This dish is a perfect illustration of how the right wine can match Mexican food. In fact, it’s hard for me to even think of rack of lamb without a red wine to go with it. The pumpkin seed crust is much more flavorful than the typical bread crumb coating for lamb, and the crunchy texture is more interesting, too.
Makes 4 servings
8 pasilla chiles, seeded, deveined, and toasted
4 large garlic cloves, crushed
1 1/2 cups water
1 cup Roasted Tomatillo Sauce
Fine sea salt
1/4 cup canola oil
Four 8-ounce baby racks of lamb, bones frenched
Fine sea salt and freshly ground black pepper to taste
1/2 cup honey, heated until liquid
1 cup shelled pumpkin seeds (pepitas), toasted and pulsed in a food processor until coarsely chopped
- To make the sauce: Purée the chiles, garlic, and water in a blender. Strain through a sieve into a medium saucepan. Stir in the Roasted Tomatillo Sauce and bring to a boil over medium heat. Season with salt. Set aside. (The sauce can be made up to 1 day ahead, cooled, covered, and refrigerated. Reheat before serving.)
- Position a rack in the top third of the oven and preheat the oven to 450°F.
- Heat the oil in a large, heavy skillet over medium-high heat. Season the lamb racks to taste with salt and pepper. Add the racks to the skillet, meaty side down, and cook until browned, about 5 minutes. Stand the racks on end and brown one end and then the other, about 1 minute per end. Place on a rack in a roasting pan and transfer to the oven. Roast for about 15 minutes, or until an instant-read thermometer inserted in the thickest part of a rack reads 130°F for medium-rare.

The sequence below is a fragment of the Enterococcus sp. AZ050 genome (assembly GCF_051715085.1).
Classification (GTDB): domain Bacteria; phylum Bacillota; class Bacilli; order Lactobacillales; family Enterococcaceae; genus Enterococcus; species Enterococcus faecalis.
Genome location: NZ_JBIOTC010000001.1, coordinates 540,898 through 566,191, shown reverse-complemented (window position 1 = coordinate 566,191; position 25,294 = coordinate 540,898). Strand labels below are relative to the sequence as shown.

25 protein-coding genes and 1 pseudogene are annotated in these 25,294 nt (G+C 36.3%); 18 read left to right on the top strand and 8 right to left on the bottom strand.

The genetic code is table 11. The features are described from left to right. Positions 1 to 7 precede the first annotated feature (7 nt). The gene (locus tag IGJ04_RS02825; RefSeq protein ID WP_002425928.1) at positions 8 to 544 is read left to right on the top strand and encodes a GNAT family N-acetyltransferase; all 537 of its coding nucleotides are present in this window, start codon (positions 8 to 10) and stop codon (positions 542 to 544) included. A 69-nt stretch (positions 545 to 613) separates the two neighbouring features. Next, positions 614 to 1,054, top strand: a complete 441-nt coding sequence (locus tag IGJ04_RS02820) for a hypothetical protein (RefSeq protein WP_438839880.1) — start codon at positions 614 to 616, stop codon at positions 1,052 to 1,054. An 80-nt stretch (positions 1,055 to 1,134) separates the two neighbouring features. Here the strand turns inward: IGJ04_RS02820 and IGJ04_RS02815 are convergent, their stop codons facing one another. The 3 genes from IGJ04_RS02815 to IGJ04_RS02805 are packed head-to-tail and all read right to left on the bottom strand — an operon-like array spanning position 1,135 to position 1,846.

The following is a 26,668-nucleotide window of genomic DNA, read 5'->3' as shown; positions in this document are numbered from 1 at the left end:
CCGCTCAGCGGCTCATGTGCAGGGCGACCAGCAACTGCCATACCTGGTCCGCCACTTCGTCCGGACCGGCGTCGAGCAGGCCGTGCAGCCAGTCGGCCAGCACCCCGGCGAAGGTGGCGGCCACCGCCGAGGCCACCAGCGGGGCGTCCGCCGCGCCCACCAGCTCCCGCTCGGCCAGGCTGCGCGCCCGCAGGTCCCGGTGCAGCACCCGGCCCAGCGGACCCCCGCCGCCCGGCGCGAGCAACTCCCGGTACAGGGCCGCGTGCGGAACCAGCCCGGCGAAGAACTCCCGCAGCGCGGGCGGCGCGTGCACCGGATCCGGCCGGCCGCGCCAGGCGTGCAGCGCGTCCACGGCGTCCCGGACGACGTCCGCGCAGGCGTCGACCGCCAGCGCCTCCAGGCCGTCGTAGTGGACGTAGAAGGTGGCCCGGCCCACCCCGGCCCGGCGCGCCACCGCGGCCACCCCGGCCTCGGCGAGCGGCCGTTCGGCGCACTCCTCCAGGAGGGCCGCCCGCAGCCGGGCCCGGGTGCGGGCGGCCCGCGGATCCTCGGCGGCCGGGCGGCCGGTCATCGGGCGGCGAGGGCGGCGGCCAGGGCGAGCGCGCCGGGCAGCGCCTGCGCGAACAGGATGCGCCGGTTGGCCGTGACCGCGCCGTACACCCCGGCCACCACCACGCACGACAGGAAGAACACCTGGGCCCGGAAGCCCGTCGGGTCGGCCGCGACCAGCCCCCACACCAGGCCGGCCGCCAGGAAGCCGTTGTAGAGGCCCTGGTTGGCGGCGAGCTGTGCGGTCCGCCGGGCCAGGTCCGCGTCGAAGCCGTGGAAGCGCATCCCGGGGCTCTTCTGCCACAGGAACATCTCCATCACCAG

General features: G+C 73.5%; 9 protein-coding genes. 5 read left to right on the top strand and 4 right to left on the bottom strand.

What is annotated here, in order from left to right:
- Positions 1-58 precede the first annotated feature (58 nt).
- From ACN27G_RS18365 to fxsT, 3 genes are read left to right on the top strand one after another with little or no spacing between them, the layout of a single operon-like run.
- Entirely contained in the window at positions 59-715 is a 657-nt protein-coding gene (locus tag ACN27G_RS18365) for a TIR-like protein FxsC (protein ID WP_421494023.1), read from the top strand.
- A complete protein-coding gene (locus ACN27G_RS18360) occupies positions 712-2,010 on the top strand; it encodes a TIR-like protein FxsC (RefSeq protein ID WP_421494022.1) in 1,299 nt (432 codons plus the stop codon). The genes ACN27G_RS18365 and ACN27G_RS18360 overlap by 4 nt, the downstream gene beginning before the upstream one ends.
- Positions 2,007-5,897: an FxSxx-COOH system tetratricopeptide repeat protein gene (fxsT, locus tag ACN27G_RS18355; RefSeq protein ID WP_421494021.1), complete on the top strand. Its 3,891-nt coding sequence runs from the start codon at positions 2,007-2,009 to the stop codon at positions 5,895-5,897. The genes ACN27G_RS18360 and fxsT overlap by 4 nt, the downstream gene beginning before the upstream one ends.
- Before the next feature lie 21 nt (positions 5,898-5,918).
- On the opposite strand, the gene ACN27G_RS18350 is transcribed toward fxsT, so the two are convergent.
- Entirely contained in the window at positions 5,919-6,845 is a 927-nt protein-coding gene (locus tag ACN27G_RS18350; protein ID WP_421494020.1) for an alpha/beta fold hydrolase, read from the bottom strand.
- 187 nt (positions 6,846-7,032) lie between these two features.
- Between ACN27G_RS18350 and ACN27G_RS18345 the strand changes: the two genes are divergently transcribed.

- Remove from the oven, tent loosely with aluminum foil, and let stand for 8 to 10 minutes so the juices can settle. Heat the honey in a small saucepan or in a microwave oven just until liquid. Brush the honey over the lamb and coat with the crushed pumpkin seeds.
- To serve, spoon some of the Pasilla-Tomatillo Sauce in the center of each of 4 dinner plates. Cut each rack in half crosswise and arrange the halves on the plates. Serve hot.
Wine Note: A Cabernet Sauvignon with moderate tannins complements this dish superbly. Try one from California such as Souverain or Chateau St. Jean. Columbia Crest from Washington is equally delicious.